Research Interests

     Our lab is interested in growth control and morphogenesis in zebrafish development. Thus, we
     study the pigment pattern and the control of size and regeneration of the fin. Our basic approach is
     to identify mutations that affect adult pigment stripe pattern or fin growth and regeneration and
     analyze the mutations in singly or multiply mutant fish to identify the tissues and genetic pathways
     affected. Additionally, we are trying to identify the genes affected by the mutations, and are working
     to develop genetic and physical maps that will lead to isolation of these genes.

     Melanocyte stem cells. Between 2 and 4 weeks of development the embryonic pigment pattern is
     replaced by the adult pigment pattern. Analysis of mutations indicates that the melanocytes of the
     adult pigment pattern develop from multiple populations of undifferentiated precursors or stem
     cells that are presumably derived from the embryonic neural crest. Adult melanocyte stem cells
     are activated to develop at distinct stages of development, as the animal grows, or in regenerating
     fins following amputation. We are now working to identify the different populations of stem cell
     in the adult tissue.

     Proportionate growth. Zebrafish grow throughout their lives, slowing the rate of growth after
     reaching maturity. The rates of growth of the fins and the body are regulated to achieve constant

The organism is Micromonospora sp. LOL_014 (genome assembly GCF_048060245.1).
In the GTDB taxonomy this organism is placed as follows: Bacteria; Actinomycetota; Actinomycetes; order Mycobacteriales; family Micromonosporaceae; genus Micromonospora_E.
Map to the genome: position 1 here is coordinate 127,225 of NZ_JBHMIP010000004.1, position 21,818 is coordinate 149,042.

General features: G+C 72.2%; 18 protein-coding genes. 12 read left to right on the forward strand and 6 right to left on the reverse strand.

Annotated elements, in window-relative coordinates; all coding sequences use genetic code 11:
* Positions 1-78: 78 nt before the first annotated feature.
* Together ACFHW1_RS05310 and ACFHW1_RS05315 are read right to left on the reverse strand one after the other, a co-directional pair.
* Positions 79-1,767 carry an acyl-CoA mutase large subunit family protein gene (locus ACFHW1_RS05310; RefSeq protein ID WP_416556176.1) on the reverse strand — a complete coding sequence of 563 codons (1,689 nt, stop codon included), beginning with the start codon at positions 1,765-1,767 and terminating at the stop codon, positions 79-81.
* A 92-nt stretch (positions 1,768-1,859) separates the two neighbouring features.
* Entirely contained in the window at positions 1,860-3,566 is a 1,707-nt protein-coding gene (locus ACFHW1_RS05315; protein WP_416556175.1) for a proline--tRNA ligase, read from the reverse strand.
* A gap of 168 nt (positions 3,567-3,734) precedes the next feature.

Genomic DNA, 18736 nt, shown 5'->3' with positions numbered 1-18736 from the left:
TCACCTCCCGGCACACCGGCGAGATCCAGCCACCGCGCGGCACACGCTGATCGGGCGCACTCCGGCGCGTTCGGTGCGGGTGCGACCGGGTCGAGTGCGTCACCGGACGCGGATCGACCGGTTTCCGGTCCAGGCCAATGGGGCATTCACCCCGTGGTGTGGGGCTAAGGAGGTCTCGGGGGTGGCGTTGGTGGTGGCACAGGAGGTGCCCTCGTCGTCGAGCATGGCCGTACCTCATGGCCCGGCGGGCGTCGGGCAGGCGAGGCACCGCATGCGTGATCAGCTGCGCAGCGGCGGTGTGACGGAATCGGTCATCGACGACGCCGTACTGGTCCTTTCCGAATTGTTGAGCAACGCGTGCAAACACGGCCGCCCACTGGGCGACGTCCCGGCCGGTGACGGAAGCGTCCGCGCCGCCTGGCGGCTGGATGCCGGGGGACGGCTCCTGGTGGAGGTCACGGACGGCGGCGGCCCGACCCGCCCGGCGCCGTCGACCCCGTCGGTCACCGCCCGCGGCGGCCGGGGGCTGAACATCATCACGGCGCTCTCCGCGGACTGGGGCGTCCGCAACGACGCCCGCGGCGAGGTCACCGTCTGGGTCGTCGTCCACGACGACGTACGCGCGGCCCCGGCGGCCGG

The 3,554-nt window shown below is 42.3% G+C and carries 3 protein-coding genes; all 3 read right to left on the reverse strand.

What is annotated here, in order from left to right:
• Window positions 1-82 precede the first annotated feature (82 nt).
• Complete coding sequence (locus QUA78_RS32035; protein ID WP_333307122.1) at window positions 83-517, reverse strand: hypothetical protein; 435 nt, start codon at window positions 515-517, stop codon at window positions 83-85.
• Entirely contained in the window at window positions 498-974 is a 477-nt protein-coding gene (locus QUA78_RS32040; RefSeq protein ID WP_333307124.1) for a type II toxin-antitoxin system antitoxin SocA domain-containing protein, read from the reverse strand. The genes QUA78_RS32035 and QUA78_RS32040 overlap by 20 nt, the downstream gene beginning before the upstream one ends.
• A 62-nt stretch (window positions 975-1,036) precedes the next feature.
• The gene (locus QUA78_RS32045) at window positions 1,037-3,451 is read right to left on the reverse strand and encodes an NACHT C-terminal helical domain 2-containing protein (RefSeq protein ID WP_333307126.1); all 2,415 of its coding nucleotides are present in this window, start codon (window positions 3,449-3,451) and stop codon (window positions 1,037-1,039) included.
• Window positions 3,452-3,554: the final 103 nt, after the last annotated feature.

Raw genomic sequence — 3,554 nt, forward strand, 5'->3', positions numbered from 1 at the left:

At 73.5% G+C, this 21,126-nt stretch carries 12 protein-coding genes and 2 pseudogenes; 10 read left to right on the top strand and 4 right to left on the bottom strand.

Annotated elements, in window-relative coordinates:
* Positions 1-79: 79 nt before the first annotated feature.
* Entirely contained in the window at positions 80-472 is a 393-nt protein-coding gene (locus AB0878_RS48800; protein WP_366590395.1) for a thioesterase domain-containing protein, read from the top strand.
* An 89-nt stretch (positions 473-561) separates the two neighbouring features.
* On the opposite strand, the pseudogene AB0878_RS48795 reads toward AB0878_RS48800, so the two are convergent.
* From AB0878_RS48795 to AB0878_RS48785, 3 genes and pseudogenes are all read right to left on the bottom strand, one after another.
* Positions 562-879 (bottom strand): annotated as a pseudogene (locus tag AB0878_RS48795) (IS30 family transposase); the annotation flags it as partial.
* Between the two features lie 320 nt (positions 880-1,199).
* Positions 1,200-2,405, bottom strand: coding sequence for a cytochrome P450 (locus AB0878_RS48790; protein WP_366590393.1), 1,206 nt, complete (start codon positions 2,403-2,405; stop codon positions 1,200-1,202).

proportion of fin length to body length at all stages. From phenotypes of mutations that affect fin
     size, we infer that the long fin mutation relieves the coupling between fin growth and body
     growth, and the short fin mutation retains coupled growth, but changes the proportionality
     constant. Identifying the affected genes by positional cloning or candidate gene approaches will
     shed light on the mechanisms that impose proportionate growth on the different tissues and organs
     of vertebrate animals.

     Zebrafish fins regenerate rapidly following amputation. Fin regeneration is similar to amphibian
     limb regeneration; following amputation, differentiated bone cells apparently dedifferentiate and
     enter the cell cycle, rapidly divide and migrate from the stump to form a regeneration blastema.
     Formation of the blastema is followed by a period of rapid growth, with continued proliferation of
     some blastema cells matched by withdrawal of other cells from both the blastema and the cell cycle
     to form new bone. Analysis of mutations should help to understand the molecular basis of these
     growth control mechanisms.

     zebrafish genetics, growth control , development, regeneration, melanocytes

This page last updated on October 22, 2001.